The Wilpinjong coal mine is located in New South Wales, Australia, approximately 40km north-east of Mudgee and ten kilometres south-east of the Ulan mine. Spread over 2,800ha, the mine began operations in late 2006.
It is owned by Peabody Energy, which acquired the property from Excel Coal in late 2006. Mining operations are carried out by Thiess on a contractual basis.
Peabody Energy completed an expansion project in March 2013, to increase production at the mine.
Geology and reserves present at the Ulan Seam
The Wilpinjong mine accesses the Ulan Seam, a 15m-thick seam that has consistently produced a high quality of coal for more than 30 years. The seam is hosted at the base of the Permian aged Illawarra coal measures.
It consists of ten plies, including plies of good quality coal, high ash coal, stony coal and partings of claystone, carbonaceous claystone, tuffs and other non-coal lithologies.
The working plies at the Ulan seam are inter-bedded with clay stone and siltstone horizons. The seam is shallow and sub crops in the deposit area.
It is characterised by a north-east shallow and relatively consistent dip of one to three degrees. The mine contains 201mt of recoverable reserves.
Production from the Australian coal mine
The mine produced approximately 12.5mt of thermal coal in 2012. It supplies 7.7mt of the produced coal to Macquarie Generation under a 19-year contract that was commissioned in 2007. The remaining coal is exported to Asian customers. The mine contains 201mt of recoverable reserves.
An expansion project was approved in July 2010, to boost the annual production by 2mt to 3mt. The expansion required an investment of $90m of which $20m was earmarked for 2010.
The expansion included several thermal and metallurgical coal projects of Peabody Energy that are expected to boost the company’s annual production in Australia to up to 30mt by 2014. The expansion was completed in March 2013.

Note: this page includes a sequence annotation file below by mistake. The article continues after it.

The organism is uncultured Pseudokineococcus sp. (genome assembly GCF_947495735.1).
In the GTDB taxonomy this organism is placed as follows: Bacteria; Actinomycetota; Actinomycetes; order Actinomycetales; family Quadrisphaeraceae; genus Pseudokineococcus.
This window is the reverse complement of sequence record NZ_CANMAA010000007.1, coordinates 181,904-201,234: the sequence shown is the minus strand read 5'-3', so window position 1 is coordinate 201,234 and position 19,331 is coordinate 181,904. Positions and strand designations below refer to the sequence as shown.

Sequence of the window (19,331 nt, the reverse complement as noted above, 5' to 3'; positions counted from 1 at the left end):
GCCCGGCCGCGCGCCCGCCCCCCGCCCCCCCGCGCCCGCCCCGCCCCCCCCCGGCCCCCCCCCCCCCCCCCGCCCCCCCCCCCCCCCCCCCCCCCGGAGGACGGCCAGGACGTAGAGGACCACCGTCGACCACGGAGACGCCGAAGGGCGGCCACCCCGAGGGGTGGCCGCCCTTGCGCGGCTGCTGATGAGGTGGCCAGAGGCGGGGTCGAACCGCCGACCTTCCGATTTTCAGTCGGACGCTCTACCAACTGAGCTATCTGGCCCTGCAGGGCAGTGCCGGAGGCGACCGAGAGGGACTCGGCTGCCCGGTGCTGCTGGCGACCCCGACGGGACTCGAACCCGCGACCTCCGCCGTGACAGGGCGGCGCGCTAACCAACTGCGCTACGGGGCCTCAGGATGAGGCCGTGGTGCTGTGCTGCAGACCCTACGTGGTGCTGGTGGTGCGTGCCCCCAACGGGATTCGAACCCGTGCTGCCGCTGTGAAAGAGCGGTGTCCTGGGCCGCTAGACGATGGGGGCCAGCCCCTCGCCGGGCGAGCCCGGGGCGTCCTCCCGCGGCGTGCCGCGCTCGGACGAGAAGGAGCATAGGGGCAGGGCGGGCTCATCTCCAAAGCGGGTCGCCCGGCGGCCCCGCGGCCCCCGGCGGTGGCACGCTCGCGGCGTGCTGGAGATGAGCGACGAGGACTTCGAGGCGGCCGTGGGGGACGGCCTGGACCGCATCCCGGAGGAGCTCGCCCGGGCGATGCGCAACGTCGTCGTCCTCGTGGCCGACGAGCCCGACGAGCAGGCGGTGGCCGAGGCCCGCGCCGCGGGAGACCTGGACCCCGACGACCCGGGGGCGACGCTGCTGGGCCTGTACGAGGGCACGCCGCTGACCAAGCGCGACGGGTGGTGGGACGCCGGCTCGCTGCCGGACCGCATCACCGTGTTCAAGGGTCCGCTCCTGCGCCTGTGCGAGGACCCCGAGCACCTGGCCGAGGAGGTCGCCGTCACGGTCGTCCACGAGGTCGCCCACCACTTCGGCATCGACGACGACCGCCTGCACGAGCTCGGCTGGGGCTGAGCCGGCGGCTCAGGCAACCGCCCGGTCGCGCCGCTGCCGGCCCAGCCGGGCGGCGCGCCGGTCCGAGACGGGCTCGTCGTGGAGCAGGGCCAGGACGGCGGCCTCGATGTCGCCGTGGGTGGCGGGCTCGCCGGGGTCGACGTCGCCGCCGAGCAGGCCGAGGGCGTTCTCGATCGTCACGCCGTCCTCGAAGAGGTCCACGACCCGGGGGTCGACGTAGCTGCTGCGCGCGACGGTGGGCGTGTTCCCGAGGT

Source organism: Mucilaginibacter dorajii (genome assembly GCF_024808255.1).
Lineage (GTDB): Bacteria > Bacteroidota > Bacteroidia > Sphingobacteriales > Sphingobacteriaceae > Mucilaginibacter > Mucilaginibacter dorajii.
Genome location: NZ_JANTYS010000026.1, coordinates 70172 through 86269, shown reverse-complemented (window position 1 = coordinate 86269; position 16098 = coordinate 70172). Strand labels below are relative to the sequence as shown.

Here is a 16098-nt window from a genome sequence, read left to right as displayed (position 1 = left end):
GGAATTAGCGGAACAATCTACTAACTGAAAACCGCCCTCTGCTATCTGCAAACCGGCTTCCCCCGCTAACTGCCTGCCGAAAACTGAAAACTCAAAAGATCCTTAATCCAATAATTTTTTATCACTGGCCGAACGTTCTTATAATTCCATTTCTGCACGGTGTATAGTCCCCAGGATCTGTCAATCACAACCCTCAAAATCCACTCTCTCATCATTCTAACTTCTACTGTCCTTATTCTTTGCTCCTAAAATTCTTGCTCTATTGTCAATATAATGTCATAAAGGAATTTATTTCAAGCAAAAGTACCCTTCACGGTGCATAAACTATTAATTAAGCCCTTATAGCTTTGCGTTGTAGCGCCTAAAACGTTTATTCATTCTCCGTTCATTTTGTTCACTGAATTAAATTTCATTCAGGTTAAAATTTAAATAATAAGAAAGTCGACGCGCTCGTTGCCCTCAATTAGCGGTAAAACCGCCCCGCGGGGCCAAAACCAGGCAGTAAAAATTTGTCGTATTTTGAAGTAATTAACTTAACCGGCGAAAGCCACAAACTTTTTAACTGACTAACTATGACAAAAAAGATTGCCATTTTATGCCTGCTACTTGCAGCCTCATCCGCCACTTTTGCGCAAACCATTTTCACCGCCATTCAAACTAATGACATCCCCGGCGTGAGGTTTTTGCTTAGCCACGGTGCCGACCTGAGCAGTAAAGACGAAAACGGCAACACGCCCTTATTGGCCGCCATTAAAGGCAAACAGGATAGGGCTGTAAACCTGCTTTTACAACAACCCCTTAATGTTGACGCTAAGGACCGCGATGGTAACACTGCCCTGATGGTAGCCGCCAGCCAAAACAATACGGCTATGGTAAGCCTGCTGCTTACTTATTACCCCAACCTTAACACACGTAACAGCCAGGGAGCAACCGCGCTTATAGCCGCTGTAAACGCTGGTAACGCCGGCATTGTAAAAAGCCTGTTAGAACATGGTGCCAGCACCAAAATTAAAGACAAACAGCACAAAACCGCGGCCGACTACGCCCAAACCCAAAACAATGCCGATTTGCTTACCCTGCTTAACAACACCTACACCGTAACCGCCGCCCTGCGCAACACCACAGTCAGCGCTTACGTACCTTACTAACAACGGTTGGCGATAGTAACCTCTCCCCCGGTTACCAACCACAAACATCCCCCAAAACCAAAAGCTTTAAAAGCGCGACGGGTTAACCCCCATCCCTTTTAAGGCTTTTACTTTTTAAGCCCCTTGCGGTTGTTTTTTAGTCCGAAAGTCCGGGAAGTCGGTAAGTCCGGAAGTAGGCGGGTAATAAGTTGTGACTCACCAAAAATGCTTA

Mining and processing at Wilpinjong
The deposit is mined using open cut methods. Due to the shallow geological setting of the coal seam and the working thickness of the coal plies, underground mining methods were considered uneconomical for the deposit. The open pit method includes a truck and shovel fleet. The strip ratio averages at less than 2.5 to one bank cubic metres per run-of-mine tonne.
The waste rock is disposed of at an adjacent open cut void. Temporary out-of-pit mine waste rock emplacements have been established to provide limited storage to the mine’s waste rock material. The waste rock is used to backfill the open pit.
Processing is carried out in the Wilpinjong preparation facility. The plant crushes and washes approximately 30% of the mine’s raw coal. Approximately 75% of the product coal is raw domestic thermal, while 25% is washed export thermal coal.
The specific energy of the mined coal is 6,750kcal/kg. The ash content and sulphur content are 15% and 0.50% respectively. The total moisture is nine percent.
The final product is transported via rail to the Port of Newcastle for export and also to various domestic destinations. Peabody signed a ten-year agreement in January 2012 with the Australian Rail Track Corporation for below-rail track access in the Hunter Valley rail network. The agreement enables the transportation of expansion volumes from the Wilpinjong mine.
Contractors involved with NSW’s Wilpinjong coal mine
Thiess is the mining contractor for the project. The company has been providing mining services since 2007. The scope of the $230m contract ($100m for construction and $130m for operations) included earthworks, civil concrete works, rail and load-out facilities, structural fabrication and erection, electricals and controls, and testing and commissioning. The contract, which was awarded in 2007, included a five-year mining, coal beneficiation and handling agreement.
In June 2011, the contract was further extended for 15 months, until March 2013.
The contract for the design and construction of the coal clearance and processing plant, stockpiling and related train loading facilities was awarded to a joint venture of Thiess and Sedgman.
Tenova-SEMF was the contractor for a 1,800tph radial coal stacker at the mine site. The contract, valued at $2.6m, included engineering design, documentation, procurement and project management services.
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